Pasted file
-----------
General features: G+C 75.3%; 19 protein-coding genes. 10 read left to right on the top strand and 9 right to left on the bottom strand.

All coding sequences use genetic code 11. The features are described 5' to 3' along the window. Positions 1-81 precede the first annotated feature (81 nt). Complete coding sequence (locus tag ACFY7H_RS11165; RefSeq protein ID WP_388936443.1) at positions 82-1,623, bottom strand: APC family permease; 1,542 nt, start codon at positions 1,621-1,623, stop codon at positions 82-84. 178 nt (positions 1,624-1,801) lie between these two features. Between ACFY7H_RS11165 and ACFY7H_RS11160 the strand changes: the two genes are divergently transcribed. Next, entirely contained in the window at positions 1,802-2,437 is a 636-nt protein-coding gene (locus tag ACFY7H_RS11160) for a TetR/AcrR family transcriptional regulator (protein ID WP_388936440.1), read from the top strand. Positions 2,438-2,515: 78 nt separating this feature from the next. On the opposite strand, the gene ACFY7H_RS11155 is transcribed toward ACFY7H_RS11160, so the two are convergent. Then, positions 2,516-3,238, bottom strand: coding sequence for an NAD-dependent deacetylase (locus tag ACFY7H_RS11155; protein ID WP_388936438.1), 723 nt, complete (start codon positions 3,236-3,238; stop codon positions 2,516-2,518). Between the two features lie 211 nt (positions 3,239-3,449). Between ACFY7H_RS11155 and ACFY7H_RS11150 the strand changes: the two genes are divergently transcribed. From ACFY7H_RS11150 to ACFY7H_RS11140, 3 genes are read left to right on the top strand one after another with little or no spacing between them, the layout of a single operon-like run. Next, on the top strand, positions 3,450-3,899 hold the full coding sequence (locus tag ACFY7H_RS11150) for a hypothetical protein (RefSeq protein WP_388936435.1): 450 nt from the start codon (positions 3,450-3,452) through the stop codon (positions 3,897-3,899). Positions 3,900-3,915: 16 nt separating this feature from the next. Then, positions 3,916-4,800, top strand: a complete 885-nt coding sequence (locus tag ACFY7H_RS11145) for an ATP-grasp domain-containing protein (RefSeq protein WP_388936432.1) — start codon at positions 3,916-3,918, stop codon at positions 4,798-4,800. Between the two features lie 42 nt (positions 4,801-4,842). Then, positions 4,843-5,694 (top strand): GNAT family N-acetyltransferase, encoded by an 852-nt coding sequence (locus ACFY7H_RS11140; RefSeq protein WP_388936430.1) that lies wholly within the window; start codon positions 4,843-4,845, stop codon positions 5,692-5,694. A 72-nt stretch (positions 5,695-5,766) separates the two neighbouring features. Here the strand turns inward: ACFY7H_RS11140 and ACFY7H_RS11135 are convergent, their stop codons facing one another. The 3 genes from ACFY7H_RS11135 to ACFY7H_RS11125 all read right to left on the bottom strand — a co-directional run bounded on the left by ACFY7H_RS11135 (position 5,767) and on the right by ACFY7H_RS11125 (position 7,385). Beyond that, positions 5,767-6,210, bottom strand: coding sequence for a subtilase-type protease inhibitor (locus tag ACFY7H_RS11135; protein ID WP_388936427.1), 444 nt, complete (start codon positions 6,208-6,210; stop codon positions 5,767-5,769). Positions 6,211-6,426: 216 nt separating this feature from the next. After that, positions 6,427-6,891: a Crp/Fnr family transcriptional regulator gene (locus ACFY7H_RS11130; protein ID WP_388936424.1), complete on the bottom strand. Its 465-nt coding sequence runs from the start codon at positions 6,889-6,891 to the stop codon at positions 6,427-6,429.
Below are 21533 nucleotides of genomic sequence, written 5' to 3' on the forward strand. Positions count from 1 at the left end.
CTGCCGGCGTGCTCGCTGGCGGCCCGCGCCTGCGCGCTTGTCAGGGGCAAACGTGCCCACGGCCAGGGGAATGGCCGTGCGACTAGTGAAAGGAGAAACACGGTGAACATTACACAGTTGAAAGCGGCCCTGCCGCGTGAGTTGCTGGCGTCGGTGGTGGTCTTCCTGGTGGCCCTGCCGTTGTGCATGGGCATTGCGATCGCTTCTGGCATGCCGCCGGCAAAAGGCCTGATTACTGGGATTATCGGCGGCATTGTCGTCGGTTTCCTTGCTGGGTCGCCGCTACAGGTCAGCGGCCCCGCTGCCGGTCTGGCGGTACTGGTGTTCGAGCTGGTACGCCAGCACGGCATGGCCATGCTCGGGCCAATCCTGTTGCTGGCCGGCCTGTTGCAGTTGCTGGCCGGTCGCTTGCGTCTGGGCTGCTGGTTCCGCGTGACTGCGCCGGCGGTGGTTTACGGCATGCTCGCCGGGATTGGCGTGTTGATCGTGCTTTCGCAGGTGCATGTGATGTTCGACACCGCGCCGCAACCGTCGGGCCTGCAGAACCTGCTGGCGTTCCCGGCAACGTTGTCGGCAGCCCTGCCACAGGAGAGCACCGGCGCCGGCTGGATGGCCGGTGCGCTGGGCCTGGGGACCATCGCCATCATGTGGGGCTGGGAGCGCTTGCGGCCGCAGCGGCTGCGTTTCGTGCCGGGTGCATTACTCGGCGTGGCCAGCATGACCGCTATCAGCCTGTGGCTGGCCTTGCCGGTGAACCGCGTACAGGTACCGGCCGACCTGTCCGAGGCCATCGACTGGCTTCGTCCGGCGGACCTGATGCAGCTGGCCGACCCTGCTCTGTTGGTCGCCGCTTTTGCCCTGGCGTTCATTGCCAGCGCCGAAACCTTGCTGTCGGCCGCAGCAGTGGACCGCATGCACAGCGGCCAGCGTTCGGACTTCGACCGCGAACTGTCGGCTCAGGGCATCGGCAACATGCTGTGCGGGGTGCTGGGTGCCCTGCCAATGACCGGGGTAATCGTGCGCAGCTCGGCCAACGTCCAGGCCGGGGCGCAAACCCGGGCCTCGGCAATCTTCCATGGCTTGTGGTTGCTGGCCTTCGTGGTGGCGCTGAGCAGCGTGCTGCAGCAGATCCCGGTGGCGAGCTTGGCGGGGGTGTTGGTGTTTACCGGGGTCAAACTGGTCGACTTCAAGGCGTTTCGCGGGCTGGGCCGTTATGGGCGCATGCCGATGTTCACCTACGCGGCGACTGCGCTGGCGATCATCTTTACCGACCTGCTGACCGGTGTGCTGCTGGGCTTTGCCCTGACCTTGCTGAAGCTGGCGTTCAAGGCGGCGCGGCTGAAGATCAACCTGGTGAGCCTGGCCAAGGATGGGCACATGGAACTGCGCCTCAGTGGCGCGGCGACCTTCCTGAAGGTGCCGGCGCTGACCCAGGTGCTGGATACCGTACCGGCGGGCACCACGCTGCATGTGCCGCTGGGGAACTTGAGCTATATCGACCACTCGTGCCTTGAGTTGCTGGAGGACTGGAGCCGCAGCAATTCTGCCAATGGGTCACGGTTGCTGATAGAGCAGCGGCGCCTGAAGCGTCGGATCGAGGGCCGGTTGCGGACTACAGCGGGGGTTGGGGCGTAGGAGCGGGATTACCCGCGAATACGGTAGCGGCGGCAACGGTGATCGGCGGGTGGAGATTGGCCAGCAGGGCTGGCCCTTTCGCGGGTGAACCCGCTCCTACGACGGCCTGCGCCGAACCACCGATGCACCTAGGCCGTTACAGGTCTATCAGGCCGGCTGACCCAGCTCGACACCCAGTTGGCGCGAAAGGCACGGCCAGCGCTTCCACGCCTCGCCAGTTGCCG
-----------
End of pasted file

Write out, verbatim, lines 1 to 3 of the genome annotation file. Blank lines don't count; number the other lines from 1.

General features: G+C 75.3%; 19 protein-coding genes. 10 read left to right on the top strand and 9 right to left on the bottom strand.

All coding sequences use genetic code 11. The features are described 5' to 3' along the window. Positions 1-81 precede the first annotated feature (81 nt). Complete coding sequence (locus tag ACFY7H_RS11165; RefSeq protein ID WP_388936443.1) at positions 82-1,623, bottom strand: APC family permease; 1,542 nt, start codon at positions 1,621-1,623, stop codon at positions 82-84. 178 nt (positions 1,624-1,801) lie between these two features. Between ACFY7H_RS11165 and ACFY7H_RS11160 the strand changes: the two genes are divergently transcribed. Next, entirely contained in the window at positions 1,802-2,437 is a 636-nt protein-coding gene (locus tag ACFY7H_RS11160) for a TetR/AcrR family transcriptional regulator (protein ID WP_388936440.1), read from the top strand. Positions 2,438-2,515: 78 nt separating this feature from the next. On the opposite strand, the gene ACFY7H_RS11155 is transcribed toward ACFY7H_RS11160, so the two are convergent. Then, positions 2,516-3,238, bottom strand: coding sequence for an NAD-dependent deacetylase (locus tag ACFY7H_RS11155; protein ID WP_388936438.1), 723 nt, complete (start codon positions 3,236-3,238; stop codon positions 2,516-2,518). Between the two features lie 211 nt (positions 3,239-3,449). Between ACFY7H_RS11155 and ACFY7H_RS11150 the strand changes: the two genes are divergently transcribed. From ACFY7H_RS11150 to ACFY7H_RS11140, 3 genes are read left to right on the top strand one after another with little or no spacing between them, the layout of a single operon-like run. Next, on the top strand, positions 3,450-3,899 hold the full coding sequence (locus tag ACFY7H_RS11150) for a hypothetical protein (RefSeq protein WP_388936435.1): 450 nt from the start codon (positions 3,450-3,452) through the stop codon (positions 3,897-3,899). Positions 3,900-3,915: 16 nt separating this feature from the next. Then, positions 3,916-4,800, top strand: a complete 885-nt coding sequence (locus tag ACFY7H_RS11145) for an ATP-grasp domain-containing protein (RefSeq protein WP_388936432.1) — start codon at positions 3,916-3,918, stop codon at positions 4,798-4,800. Between the two features lie 42 nt (positions 4,801-4,842). Then, positions 4,843-5,694 (top strand): GNAT family N-acetyltransferase, encoded by an 852-nt coding sequence (locus ACFY7H_RS11140; RefSeq protein WP_388936430.1) that lies wholly within the window; start codon positions 4,843-4,845, stop codon positions 5,692-5,694. A 72-nt stretch (positions 5,695-5,766) separates the two neighbouring features. Here the strand turns inward: ACFY7H_RS11140 and ACFY7H_RS11135 are convergent, their stop codons facing one another. The 3 genes from ACFY7H_RS11135 to ACFY7H_RS11125 all read right to left on the bottom strand — a co-directional run bounded on the left by ACFY7H_RS11135 (position 5,767) and on the right by ACFY7H_RS11125 (position 7,385). Beyond that, positions 5,767-6,210, bottom strand: coding sequence for a subtilase-type protease inhibitor (locus tag ACFY7H_RS11135; protein ID WP_388936427.1), 444 nt, complete (start codon positions 6,208-6,210; stop codon positions 5,767-5,769). Positions 6,211-6,426: 216 nt separating this feature from the next. After that, positions 6,427-6,891: a Crp/Fnr family transcriptional regulator gene (locus ACFY7H_RS11130; protein ID WP_388936424.1), complete on the bottom strand. Its 465-nt coding sequence runs from the start codon at positions 6,889-6,891 to the stop codon at positions 6,427-6,429.
Below are 21533 nucleotides of genomic sequence, written 5' to 3' on the forward strand. Positions count from 1 at the left end.